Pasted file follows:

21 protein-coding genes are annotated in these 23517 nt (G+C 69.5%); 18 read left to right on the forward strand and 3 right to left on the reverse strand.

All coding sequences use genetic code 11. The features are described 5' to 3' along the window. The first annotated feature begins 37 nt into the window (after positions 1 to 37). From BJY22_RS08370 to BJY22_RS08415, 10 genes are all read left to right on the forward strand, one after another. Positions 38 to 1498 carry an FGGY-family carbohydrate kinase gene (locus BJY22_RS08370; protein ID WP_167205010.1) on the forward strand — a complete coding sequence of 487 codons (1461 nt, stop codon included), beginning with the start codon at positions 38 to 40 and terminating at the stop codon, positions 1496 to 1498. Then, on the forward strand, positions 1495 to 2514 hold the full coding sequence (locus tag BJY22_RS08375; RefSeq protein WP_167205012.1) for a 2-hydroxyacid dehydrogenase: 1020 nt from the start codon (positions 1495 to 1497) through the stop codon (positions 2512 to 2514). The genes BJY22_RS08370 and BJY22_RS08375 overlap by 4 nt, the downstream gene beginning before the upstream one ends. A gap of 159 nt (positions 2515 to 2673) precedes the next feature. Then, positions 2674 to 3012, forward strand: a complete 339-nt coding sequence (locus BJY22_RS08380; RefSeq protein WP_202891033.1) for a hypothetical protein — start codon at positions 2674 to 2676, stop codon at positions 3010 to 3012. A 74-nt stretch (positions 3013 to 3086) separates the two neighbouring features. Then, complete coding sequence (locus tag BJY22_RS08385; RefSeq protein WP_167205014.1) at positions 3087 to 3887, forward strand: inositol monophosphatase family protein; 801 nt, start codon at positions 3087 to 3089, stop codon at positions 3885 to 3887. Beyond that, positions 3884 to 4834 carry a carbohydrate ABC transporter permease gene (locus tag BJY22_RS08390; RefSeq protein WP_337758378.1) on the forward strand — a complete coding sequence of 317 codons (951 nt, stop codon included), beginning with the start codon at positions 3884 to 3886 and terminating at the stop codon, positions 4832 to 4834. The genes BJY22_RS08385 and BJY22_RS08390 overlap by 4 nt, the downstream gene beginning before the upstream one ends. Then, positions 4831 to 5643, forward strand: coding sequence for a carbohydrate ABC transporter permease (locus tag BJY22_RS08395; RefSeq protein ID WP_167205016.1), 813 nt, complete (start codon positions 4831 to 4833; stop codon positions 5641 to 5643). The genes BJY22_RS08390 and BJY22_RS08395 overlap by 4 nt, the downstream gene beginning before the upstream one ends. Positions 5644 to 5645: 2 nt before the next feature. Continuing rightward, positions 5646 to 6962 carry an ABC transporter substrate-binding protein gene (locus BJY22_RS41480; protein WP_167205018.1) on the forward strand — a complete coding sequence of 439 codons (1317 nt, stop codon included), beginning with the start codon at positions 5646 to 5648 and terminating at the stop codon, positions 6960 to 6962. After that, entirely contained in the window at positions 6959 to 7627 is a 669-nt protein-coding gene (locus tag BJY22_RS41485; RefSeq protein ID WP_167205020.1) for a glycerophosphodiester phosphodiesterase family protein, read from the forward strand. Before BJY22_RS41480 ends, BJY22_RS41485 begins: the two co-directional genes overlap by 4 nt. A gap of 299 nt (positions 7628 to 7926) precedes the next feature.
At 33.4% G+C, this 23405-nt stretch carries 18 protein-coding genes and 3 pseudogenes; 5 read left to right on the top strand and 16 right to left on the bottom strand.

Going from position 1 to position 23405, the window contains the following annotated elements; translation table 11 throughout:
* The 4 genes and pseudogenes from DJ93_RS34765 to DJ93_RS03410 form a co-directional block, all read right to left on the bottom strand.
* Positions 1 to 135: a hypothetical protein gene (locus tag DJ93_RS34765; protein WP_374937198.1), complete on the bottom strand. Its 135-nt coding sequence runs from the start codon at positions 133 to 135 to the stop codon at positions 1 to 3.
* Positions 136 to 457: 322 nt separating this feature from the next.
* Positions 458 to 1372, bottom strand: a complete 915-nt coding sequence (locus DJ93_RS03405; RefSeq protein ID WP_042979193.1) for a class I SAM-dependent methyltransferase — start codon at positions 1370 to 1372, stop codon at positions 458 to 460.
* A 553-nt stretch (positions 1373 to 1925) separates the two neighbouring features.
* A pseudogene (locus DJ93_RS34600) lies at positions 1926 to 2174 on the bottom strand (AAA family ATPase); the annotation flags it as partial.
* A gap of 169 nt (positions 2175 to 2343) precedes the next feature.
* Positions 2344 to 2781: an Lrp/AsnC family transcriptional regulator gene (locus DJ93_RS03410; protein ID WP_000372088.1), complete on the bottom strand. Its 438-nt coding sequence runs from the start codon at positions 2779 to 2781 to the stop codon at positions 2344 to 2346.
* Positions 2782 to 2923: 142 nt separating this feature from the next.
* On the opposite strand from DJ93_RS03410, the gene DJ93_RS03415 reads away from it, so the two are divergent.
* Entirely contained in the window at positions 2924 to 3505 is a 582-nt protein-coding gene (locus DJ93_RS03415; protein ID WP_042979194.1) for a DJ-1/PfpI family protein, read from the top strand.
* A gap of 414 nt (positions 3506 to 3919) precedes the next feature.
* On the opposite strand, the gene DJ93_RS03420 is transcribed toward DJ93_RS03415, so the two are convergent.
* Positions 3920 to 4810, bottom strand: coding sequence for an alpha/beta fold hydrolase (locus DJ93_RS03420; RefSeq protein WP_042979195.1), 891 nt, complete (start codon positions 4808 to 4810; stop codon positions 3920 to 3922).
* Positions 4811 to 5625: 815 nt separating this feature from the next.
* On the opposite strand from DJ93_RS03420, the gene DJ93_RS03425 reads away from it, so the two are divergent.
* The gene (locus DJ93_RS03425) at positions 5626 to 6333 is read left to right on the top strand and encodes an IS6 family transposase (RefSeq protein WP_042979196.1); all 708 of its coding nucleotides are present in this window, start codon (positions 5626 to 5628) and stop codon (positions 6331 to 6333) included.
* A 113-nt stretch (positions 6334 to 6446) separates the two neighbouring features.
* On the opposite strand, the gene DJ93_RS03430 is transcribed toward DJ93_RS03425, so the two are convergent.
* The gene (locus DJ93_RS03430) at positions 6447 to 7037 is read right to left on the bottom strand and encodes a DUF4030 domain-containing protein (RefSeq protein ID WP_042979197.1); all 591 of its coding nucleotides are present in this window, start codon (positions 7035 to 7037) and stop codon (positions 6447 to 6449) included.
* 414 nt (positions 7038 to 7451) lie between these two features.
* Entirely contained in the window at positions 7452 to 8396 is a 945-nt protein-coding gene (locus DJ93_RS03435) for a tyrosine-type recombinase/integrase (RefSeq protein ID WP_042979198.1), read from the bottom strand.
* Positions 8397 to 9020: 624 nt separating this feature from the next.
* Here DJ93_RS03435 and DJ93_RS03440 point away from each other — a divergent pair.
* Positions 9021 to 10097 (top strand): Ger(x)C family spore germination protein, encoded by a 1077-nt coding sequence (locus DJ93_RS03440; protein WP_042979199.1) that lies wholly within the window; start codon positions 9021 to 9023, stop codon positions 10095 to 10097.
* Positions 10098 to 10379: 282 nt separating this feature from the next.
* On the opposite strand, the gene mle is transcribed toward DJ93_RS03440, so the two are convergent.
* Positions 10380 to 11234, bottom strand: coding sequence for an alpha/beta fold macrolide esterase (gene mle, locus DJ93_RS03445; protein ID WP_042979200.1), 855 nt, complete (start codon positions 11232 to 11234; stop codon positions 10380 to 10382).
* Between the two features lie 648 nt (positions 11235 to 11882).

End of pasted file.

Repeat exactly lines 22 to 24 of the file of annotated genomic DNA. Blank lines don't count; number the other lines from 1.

* A 113-nt stretch (positions 6334 to 6446) separates the two neighbouring features.
* On the opposite strand, the gene DJ93_RS03430 is transcribed toward DJ93_RS03425, so the two are convergent.
* The gene (locus DJ93_RS03430) at positions 6447 to 7037 is read right to left on the bottom strand and encodes a DUF4030 domain-containing protein (RefSeq protein ID WP_042979197.1); all 591 of its coding nucleotides are present in this window, start codon (positions 7035 to 7037) and stop codon (positions 6447 to 6449) included.